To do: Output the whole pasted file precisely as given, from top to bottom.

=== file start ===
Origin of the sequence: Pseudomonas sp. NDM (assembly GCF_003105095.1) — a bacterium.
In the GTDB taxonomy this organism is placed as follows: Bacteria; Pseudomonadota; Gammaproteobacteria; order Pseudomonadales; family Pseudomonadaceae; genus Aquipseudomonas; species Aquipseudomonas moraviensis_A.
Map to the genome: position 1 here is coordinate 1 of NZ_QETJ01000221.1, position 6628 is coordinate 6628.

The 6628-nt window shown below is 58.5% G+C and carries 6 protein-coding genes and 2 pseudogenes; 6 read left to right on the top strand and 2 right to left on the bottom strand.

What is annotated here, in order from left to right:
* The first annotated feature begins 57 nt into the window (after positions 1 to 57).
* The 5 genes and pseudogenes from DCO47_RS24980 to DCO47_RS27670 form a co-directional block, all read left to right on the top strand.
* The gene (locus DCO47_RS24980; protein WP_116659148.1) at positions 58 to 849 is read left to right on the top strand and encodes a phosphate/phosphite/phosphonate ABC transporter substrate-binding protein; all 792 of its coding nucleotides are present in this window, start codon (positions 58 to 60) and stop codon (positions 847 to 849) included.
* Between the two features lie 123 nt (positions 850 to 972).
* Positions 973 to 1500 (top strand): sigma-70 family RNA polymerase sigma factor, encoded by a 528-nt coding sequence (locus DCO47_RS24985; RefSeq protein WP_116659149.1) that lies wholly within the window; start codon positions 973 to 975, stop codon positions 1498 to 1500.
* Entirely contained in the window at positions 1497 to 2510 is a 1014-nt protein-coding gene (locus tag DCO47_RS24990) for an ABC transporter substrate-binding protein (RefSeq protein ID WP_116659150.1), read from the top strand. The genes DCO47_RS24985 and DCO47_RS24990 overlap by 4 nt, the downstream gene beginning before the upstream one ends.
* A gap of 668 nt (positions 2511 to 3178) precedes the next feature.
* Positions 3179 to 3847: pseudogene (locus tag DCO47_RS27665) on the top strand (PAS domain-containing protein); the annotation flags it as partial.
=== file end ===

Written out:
Origin of the sequence: Pseudomonas sp. NDM (assembly GCF_003105095.1) — a bacterium.
In the GTDB taxonomy this organism is placed as follows: Bacteria; Pseudomonadota; Gammaproteobacteria; order Pseudomonadales; family Pseudomonadaceae; genus Aquipseudomonas; species Aquipseudomonas moraviensis_A.
Map to the genome: position 1 here is coordinate 1 of NZ_QETJ01000221.1, position 6628 is coordinate 6628.

The 6628-nt window shown below is 58.5% G+C and carries 6 protein-coding genes and 2 pseudogenes; 6 read left to right on the top strand and 2 right to left on the bottom strand.

What is annotated here, in order from left to right:
* The first annotated feature begins 57 nt into the window (after positions 1 to 57).
* The 5 genes and pseudogenes from DCO47_RS24980 to DCO47_RS27670 form a co-directional block, all read left to right on the top strand.
* The gene (locus DCO47_RS24980; protein WP_116659148.1) at positions 58 to 849 is read left to right on the top strand and encodes a phosphate/phosphite/phosphonate ABC transporter substrate-binding protein; all 792 of its coding nucleotides are present in this window, start codon (positions 58 to 60) and stop codon (positions 847 to 849) included.
* Between the two features lie 123 nt (positions 850 to 972).
* Positions 973 to 1500 (top strand): sigma-70 family RNA polymerase sigma factor, encoded by a 528-nt coding sequence (locus DCO47_RS24985; RefSeq protein WP_116659149.1) that lies wholly within the window; start codon positions 973 to 975, stop codon positions 1498 to 1500.
* Entirely contained in the window at positions 1497 to 2510 is a 1014-nt protein-coding gene (locus tag DCO47_RS24990) for an ABC transporter substrate-binding protein (RefSeq protein ID WP_116659150.1), read from the top strand. The genes DCO47_RS24985 and DCO47_RS24990 overlap by 4 nt, the downstream gene beginning before the upstream one ends.
* A gap of 668 nt (positions 2511 to 3178) precedes the next feature.
* Positions 3179 to 3847: pseudogene (locus tag DCO47_RS27665) on the top strand (PAS domain-containing protein); the annotation flags it as partial.